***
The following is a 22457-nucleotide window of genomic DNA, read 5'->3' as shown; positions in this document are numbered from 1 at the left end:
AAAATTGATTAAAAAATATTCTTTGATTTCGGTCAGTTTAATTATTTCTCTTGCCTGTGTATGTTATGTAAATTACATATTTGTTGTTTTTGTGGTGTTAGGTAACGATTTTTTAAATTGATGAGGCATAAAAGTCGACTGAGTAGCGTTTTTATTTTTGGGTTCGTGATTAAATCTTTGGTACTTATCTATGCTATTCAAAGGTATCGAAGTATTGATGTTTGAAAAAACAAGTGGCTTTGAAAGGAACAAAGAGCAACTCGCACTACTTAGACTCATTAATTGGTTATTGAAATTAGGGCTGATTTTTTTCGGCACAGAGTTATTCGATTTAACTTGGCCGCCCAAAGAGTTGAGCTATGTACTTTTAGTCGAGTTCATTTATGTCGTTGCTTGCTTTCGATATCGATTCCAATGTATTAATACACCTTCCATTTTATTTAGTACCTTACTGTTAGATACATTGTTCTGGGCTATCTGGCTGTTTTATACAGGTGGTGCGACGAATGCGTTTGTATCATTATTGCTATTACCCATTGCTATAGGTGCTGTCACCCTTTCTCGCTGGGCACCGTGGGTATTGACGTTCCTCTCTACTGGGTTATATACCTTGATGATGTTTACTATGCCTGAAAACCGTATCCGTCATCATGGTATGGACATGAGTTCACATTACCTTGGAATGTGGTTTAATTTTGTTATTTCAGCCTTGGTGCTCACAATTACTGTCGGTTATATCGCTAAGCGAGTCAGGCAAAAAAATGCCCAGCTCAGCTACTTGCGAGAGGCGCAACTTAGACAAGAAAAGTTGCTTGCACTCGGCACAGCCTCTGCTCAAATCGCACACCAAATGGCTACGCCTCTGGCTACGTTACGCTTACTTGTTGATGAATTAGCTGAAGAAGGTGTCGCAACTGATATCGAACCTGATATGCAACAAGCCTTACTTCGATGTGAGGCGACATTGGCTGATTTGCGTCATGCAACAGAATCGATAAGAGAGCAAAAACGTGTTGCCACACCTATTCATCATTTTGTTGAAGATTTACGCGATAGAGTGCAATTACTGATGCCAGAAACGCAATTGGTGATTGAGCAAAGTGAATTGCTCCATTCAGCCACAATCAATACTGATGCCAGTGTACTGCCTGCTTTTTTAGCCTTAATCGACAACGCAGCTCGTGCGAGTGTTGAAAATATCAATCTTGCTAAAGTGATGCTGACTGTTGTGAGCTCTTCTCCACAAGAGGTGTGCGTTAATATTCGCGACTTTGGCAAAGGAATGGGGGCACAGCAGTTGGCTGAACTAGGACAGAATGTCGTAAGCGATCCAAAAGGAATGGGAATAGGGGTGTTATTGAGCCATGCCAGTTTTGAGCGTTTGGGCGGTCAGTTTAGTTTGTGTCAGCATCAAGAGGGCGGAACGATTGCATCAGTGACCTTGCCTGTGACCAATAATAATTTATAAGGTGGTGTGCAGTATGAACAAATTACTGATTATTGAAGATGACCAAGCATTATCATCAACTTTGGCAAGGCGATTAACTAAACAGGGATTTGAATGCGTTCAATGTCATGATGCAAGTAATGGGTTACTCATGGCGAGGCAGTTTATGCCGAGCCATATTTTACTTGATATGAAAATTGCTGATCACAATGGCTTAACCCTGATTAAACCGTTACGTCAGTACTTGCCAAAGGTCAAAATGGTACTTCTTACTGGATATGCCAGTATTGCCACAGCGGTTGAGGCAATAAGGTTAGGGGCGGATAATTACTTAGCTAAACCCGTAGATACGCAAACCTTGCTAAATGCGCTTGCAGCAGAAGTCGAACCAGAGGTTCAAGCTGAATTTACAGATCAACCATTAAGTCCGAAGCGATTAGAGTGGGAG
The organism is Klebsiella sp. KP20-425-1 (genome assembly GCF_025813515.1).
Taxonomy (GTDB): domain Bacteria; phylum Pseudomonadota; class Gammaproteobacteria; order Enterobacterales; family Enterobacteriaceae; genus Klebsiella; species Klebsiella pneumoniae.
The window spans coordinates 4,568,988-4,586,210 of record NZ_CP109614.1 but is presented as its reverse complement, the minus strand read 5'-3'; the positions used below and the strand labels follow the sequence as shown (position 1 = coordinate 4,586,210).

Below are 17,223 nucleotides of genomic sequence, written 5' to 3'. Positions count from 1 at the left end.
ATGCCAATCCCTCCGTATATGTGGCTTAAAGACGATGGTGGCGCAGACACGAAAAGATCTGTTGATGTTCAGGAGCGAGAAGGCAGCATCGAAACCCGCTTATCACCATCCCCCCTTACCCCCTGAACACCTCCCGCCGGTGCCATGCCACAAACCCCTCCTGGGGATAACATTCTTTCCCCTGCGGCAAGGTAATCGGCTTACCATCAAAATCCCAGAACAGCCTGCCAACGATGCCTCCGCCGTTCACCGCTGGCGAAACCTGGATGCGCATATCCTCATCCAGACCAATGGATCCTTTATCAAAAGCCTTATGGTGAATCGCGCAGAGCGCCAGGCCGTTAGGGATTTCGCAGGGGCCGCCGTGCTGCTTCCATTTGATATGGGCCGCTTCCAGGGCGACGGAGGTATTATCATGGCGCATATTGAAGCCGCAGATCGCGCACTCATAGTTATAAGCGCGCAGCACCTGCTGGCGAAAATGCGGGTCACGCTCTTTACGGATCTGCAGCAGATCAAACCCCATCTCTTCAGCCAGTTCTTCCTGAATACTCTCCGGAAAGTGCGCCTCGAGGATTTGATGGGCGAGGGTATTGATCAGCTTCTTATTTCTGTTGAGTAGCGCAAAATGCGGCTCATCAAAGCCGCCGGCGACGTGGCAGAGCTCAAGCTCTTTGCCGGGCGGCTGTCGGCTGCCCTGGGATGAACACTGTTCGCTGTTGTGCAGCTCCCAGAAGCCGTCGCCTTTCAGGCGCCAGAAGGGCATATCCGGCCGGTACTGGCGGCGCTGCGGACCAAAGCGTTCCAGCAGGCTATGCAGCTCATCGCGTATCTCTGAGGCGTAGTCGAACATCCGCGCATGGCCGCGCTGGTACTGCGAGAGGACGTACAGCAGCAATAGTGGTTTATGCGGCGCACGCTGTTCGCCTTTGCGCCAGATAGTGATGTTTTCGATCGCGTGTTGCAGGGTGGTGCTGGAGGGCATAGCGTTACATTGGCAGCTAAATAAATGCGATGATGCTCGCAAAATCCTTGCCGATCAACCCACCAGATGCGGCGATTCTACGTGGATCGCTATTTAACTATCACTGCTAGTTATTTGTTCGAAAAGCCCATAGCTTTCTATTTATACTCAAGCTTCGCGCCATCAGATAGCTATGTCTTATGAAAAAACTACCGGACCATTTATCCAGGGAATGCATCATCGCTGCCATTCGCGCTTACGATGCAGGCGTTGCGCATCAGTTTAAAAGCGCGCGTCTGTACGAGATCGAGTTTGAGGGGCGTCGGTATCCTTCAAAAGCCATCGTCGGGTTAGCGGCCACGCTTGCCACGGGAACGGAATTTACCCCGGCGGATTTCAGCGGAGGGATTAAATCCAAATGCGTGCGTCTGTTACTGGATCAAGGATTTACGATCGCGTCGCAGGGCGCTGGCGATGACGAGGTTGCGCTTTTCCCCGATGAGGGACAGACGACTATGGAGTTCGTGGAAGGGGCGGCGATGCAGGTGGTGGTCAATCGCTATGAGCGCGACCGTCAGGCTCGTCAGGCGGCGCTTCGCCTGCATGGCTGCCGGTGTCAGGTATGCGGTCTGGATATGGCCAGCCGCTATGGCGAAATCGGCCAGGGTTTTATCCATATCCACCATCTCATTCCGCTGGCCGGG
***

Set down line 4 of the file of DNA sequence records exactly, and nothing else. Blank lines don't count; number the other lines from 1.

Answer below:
Taxonomy (GTDB): domain Bacteria; phylum Pseudomonadota; class Gammaproteobacteria; order Enterobacterales; family Enterobacteriaceae; genus Klebsiella; species Klebsiella pneumoniae.